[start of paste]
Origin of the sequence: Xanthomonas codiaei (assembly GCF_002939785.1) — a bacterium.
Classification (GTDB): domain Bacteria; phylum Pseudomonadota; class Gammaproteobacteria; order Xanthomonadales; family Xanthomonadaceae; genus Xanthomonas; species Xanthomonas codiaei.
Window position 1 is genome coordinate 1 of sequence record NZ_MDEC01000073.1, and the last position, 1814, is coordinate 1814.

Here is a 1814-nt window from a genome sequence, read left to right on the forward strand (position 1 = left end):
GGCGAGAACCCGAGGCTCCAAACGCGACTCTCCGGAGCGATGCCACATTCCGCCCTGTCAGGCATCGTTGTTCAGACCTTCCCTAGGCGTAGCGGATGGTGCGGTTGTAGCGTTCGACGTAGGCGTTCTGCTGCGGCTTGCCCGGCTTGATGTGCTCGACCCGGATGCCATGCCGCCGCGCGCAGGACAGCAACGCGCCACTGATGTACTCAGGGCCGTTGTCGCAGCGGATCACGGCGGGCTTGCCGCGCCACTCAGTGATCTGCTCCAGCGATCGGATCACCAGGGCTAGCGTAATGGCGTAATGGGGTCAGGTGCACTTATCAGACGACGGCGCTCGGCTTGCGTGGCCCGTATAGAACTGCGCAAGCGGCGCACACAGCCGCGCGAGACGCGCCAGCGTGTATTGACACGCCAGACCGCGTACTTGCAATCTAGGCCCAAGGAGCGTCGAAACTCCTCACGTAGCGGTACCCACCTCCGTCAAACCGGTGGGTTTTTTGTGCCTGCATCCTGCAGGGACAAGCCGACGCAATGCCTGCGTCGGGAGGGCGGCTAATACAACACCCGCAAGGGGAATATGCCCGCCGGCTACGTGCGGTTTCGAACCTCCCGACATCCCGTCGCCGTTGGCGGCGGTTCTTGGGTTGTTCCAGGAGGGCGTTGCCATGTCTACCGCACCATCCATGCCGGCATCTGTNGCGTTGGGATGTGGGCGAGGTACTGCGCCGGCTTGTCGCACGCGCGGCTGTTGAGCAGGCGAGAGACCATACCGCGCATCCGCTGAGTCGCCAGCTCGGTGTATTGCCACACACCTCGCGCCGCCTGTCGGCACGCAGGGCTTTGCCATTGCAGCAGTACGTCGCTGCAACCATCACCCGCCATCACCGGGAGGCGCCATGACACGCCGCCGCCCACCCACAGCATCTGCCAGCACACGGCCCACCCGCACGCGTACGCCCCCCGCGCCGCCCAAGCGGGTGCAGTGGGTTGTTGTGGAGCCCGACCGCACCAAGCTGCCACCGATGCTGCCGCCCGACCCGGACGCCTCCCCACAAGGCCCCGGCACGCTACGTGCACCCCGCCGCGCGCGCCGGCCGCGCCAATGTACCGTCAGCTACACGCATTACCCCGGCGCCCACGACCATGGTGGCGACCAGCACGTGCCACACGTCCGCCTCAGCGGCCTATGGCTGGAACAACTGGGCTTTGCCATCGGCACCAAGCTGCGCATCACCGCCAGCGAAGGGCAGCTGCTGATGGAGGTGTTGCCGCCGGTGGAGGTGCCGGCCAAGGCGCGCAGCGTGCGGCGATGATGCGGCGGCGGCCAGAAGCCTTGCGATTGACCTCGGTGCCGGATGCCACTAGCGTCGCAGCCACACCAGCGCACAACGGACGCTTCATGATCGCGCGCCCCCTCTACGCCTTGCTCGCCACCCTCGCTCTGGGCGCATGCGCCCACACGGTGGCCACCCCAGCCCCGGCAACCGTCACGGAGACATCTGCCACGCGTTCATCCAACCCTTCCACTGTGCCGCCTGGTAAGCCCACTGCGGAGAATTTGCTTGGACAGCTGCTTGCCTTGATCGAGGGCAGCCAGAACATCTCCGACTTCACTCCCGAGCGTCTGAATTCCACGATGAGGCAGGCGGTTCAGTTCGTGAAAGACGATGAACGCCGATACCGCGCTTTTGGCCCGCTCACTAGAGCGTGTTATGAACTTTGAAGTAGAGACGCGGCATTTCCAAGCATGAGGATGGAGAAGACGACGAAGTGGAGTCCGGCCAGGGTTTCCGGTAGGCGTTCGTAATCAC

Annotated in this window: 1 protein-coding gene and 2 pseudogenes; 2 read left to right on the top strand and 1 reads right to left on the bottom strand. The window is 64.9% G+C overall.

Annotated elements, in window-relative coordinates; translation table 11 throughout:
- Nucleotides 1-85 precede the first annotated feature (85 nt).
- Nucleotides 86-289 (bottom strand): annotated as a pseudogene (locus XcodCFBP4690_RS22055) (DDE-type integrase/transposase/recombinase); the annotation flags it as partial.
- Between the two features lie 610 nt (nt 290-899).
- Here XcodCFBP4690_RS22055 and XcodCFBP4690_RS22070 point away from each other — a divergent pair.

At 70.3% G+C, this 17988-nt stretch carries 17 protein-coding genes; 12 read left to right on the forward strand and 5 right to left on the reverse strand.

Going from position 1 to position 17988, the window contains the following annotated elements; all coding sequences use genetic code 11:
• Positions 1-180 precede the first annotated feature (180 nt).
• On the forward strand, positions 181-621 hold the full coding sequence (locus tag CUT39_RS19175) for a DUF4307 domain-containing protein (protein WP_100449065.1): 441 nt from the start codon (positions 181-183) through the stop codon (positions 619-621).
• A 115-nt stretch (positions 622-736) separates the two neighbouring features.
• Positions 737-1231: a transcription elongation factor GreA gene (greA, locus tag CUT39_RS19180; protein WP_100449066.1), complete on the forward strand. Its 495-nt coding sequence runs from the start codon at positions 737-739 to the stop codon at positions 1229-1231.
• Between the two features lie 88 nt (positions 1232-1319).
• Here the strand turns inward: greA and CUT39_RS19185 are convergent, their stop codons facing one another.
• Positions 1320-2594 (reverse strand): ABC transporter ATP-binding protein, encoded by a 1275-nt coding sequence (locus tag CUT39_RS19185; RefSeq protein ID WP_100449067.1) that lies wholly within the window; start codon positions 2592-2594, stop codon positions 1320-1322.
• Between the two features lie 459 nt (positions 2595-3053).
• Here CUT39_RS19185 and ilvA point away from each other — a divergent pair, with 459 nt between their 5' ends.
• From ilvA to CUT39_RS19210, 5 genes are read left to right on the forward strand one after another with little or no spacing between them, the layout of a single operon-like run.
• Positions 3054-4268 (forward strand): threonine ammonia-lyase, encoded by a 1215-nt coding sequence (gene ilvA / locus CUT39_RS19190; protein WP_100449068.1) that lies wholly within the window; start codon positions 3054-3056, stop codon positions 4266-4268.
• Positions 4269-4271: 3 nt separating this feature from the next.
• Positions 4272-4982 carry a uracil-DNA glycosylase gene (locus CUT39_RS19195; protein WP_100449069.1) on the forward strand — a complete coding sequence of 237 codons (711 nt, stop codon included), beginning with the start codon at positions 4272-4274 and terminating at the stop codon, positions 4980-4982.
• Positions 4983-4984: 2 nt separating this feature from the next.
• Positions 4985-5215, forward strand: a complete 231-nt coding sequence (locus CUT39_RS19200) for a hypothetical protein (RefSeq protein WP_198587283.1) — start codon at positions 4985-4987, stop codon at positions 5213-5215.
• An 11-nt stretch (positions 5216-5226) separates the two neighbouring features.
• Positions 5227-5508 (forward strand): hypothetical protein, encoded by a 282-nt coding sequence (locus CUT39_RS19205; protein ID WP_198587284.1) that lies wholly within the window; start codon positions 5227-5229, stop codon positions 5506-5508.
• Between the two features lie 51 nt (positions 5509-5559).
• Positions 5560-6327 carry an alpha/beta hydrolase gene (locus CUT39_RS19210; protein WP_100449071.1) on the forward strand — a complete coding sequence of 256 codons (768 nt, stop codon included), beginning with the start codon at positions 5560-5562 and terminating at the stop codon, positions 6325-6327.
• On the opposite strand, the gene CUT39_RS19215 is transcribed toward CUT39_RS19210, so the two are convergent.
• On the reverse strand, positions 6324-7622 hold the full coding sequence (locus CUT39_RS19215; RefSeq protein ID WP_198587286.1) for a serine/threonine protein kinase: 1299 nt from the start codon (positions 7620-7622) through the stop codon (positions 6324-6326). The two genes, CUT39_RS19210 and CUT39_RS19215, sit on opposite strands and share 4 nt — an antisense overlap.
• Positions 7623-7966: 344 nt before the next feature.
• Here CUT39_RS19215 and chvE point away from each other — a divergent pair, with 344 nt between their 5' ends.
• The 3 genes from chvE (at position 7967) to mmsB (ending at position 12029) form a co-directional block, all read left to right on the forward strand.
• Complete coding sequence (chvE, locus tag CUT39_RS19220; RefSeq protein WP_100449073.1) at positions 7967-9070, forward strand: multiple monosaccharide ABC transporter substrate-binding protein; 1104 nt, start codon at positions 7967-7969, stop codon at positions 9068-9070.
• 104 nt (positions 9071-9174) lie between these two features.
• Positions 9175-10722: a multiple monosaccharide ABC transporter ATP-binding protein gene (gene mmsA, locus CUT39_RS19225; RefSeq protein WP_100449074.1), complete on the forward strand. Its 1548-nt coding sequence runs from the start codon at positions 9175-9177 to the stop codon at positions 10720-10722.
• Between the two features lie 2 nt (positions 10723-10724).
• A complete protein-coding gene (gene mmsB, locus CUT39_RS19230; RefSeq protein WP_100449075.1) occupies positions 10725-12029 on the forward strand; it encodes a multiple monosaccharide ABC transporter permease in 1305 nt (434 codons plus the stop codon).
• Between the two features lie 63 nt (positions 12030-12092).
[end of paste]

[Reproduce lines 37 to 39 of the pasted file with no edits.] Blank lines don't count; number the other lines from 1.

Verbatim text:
• The 3 genes from chvE (at position 7967) to mmsB (ending at position 12029) form a co-directional block, all read left to right on the forward strand.
• Complete coding sequence (chvE, locus tag CUT39_RS19220; RefSeq protein WP_100449073.1) at positions 7967-9070, forward strand: multiple monosaccharide ABC transporter substrate-binding protein; 1104 nt, start codon at positions 7967-7969, stop codon at positions 9068-9070.
• 104 nt (positions 9071-9174) lie between these two features.